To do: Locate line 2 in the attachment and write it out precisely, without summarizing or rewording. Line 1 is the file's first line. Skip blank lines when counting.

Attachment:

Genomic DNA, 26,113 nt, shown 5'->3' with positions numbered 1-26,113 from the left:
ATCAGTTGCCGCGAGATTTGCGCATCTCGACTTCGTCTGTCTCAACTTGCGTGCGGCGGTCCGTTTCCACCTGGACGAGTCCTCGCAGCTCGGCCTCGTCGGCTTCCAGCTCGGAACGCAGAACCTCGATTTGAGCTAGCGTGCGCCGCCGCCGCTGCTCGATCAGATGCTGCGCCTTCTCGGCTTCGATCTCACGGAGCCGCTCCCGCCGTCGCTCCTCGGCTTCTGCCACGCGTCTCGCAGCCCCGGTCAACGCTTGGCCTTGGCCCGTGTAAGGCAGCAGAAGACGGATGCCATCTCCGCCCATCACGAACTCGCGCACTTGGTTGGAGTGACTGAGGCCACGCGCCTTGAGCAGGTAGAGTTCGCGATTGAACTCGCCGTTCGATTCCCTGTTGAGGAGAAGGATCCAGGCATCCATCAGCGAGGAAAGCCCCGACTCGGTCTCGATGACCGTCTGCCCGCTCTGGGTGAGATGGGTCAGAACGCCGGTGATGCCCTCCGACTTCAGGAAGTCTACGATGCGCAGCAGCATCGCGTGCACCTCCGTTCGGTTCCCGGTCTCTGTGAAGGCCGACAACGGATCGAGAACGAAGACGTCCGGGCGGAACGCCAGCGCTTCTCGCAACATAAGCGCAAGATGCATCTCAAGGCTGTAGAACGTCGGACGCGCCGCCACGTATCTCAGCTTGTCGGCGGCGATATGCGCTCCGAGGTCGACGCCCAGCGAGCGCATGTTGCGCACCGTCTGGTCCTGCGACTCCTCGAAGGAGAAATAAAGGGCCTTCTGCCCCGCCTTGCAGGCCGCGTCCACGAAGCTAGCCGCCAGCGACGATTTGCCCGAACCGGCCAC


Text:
ATCAGTTGCCGCGAGATTTGCGCATCTCGACTTCGTCTGTCTCAACTTGCGTGCGGCGGTCCGTTTCCACCTGGACGAGTCCTCGCAGCTCGGCCTCGTCGGCTTCCAGCTCGGAACGCAGAACCTCGATTTGAGCTAGCGTGCGCCGCCGCCGCTGCTCGATCAGATGCTGCGCCTTCTCGGCTTCGATCTCACGGAGCCGCTCCCGCCGTCGCTCCTCGGCTTCTGCCACGCGTCTCGCAGCCCCGGTCAACGCTTGGCCTTGGCCCGTGTAAGGCAGCAGAAGACGGATGCCATCTCCGCCCATCACGAACTCGCGCACTTGGTTGGAGTGACTGAGGCCACGCGCCTTGAGCAGGTAGAGTTCGCGATTGAACTCGCCGTTCGATTCCCTGTTGAGGAGAAGGATCCAGGCATCCATCAGCGAGGAAAGCCCCGACTCGGTCTCGATGACCGTCTGCCCGCTCTGGGTGAGATGGGTCAGAACGCCGGTGATGCCCTCCGACTTCAGGAAGTCTACGATGCGCAGCAGCATCGCGTGCACCTCCGTTCGGTTCCCGGTCTCTGTGAAGGCCGACAACGGATCGAGAACGAAGACGTCCGGGCGGAACGCCAGCGCTTCTCGCAACATAAGCGCAAGATGCATCTCAAGGCTGTAGAACGTCGGACGCGCCGCCACGTATCTCAGCTTGTCGGCGGCGATATGCGCTCCGAGGTCGACGCCCAGCGAGCGCATGTTGCGCACCGTCTGGTCCTGCGACTCCTCGAAGGAGAAATAAAGGGCCTTCTGCCCCGCCTTGCAGGCCGCGTCCACGAAGCTAGCCGCCAGCGACGATTTGCCCGAACCGGCCAC